The stems on the original boat were natural-grown crooks, which is a nice way to go for strength and simplicity. We're a little short on crooks, so the choices are either to build up the stems from multiple pieces, or to make them from bent laminations. We opted for bending them.
We made templates for inner and outer stems, taking the shape from the lofting. Using the templates, we next made a laminating fixture for the forward and aft stems. The stems vary greatly in width as they turn the corner to the keelson so at the widest point the aft inner stem has 19 laminations. The high number of laminations prevents the lamination from straightening out as it is removed from the fixture, and it makes bending the wood over the fixture easier. Besides being tremendously strong, the laminated stems are a good match for the plywood planking, since both are relatively stable dimensionally. On the down side, laminating doesn't make the most efficient use of time or materials. There is a fixture to be made, as well.
The first photo shows the forward inner stem being glued up. Plastic is used to isolate the stem from the fixture. The templates for the aft inner and outer stems are shown also.
This shows the aft inner stem planed to the final thickness (1 3/8"), and ready for trimming to profile. The lofting will be used to ensure that it mates correctly with the keelson.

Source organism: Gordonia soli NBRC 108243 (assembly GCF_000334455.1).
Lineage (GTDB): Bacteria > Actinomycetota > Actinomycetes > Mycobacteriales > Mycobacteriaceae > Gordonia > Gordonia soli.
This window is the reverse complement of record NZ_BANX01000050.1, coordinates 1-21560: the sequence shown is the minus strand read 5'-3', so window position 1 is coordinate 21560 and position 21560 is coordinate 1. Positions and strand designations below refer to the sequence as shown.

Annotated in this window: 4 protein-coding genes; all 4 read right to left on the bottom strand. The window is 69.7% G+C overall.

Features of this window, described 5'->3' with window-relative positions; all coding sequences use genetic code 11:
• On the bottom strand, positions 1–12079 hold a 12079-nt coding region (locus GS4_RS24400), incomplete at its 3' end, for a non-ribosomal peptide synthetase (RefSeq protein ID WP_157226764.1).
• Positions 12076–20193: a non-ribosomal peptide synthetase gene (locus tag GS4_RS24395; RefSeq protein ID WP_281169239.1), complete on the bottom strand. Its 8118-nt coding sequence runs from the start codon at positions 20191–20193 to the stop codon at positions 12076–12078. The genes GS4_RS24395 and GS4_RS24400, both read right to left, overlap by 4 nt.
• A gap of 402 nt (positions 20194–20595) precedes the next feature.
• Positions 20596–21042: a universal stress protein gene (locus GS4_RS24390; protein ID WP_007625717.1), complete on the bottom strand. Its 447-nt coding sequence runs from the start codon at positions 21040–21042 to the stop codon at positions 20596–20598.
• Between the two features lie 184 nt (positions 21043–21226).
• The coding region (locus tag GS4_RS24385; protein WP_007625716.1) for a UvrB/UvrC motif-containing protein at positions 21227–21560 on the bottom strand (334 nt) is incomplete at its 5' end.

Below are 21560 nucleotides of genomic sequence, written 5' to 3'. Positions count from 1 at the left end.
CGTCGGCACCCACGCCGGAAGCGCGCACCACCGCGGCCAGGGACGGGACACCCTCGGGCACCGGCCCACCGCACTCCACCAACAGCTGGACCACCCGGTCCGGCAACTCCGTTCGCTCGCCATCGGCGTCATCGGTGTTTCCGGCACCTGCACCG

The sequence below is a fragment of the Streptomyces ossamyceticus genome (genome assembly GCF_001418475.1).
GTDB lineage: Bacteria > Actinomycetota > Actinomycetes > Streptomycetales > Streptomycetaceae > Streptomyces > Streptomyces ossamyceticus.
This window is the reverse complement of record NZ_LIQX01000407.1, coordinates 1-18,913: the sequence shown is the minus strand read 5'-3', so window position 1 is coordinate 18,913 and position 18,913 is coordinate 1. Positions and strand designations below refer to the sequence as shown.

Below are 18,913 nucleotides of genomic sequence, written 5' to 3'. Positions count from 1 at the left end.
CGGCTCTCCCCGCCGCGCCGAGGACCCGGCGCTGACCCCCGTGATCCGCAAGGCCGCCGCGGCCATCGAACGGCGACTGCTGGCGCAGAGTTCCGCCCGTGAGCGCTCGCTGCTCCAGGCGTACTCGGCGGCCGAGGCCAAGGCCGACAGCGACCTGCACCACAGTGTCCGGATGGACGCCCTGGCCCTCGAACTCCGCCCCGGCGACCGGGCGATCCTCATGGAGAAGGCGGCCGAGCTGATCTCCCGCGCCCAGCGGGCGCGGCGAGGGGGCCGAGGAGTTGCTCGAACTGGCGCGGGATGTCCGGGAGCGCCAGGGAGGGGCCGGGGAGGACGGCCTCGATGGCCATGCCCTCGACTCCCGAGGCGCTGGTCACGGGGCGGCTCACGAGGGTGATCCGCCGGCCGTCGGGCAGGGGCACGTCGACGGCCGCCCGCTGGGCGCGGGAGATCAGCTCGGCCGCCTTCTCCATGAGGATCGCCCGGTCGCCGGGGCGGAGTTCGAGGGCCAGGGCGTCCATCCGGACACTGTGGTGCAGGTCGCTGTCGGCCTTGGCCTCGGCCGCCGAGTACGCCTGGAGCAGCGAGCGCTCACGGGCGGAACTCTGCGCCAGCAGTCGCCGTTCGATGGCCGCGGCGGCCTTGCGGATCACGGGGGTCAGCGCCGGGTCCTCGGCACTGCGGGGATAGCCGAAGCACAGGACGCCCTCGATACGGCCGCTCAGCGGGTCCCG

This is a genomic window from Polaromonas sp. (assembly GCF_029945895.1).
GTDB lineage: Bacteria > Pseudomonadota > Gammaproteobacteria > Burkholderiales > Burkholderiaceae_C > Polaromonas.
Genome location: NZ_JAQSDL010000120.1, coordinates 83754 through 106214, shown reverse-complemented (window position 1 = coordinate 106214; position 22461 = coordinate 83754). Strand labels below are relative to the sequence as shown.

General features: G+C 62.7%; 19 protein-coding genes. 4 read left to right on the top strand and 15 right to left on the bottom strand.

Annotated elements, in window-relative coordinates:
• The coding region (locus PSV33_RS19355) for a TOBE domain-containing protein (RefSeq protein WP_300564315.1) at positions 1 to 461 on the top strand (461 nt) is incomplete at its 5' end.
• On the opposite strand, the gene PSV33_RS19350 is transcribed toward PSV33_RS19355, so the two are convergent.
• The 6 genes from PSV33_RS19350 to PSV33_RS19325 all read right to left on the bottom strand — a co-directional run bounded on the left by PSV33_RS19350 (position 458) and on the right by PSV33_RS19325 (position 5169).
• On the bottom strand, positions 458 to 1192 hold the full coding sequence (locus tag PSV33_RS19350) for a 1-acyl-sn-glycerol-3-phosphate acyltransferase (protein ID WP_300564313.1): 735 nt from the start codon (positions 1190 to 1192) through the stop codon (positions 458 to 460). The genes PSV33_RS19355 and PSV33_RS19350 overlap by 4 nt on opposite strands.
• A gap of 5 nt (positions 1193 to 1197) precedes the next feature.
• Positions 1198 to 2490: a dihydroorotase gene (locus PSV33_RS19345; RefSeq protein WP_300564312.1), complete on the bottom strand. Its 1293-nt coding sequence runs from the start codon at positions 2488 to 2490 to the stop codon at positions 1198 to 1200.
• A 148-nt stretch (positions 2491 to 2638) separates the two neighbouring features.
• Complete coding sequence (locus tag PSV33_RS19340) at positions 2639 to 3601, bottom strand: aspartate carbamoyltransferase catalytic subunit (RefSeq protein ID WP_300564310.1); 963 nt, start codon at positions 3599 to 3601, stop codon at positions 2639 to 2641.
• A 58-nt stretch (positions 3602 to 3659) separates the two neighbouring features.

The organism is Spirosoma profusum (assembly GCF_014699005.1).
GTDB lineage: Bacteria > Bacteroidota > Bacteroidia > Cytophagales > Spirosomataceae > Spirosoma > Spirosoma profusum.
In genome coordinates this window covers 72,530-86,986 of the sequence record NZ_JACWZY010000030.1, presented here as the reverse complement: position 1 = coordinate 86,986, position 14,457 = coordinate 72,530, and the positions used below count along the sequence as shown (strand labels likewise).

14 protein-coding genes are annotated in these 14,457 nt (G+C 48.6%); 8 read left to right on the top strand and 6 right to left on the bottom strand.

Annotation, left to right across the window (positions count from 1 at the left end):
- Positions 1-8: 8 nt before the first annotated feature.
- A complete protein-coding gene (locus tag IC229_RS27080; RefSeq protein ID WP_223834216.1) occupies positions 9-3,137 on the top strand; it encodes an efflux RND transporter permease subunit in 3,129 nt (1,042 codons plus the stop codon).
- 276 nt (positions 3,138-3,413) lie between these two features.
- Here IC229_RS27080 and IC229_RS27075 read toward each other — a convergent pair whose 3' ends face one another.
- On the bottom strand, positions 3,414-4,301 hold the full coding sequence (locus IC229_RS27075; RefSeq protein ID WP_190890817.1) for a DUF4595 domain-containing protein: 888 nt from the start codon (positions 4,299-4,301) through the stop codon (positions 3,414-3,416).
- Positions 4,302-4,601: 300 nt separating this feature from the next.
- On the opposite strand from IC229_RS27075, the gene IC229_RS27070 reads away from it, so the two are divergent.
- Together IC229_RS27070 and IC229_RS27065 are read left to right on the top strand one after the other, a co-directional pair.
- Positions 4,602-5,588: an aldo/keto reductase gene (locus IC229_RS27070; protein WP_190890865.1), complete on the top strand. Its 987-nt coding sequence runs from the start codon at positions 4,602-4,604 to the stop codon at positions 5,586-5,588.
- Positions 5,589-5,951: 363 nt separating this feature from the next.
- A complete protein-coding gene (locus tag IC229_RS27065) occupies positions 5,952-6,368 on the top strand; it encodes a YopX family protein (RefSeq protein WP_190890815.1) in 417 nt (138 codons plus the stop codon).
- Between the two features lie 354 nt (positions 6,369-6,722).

We're down to the final nudges of the ribbands in the process of lining off the planking. This is fussy work. It involves moving the ribbands a fraction of an inch, sighting along the hull, and deciding if it looks better than it did.
There are some general guidelines:
1. The widest planks will be the two nearest the keel (garboard and broadstake).
2. The next plank will be a little narrower.
3. The next ones, up to the sheerstrake, will be about the same width as each other.
4. The sheerstrake will be the same as the other topside strakes, but add width equal to the gunwale so the sheerstrake doesn't look too narrow.
Now, juggle everything until it looks right.
John Gardener said something like "If it looks right, it's right. The trouble is it depends on who is doing the looking, and how much looking they have done". Amen.
A lot of the beauty of a lapstrake hull is in the determination of the lines of the plank edges. The plans sometimes (rarely) show the width of the planks at the various stations. Most of the time, the job is purely the result of the builder's eye.
In this case, the plank widths are shown on the plans. We lined off the seven planks per the plans, and attached ribbands to show the edges of the planks. We then decided that eight planks per side would better fit the sharp turn of the bilge for the given thickness of the material we are using (5mm Shelmarine® Okoume Marine Plywood)
We have almost finished the lining off with eight strakes. The additional strake improves the look of the boat, adding a little more interest, and in theory adds a little strength. But mostly it allows us to fit tight joints, and take a little more pride in our work.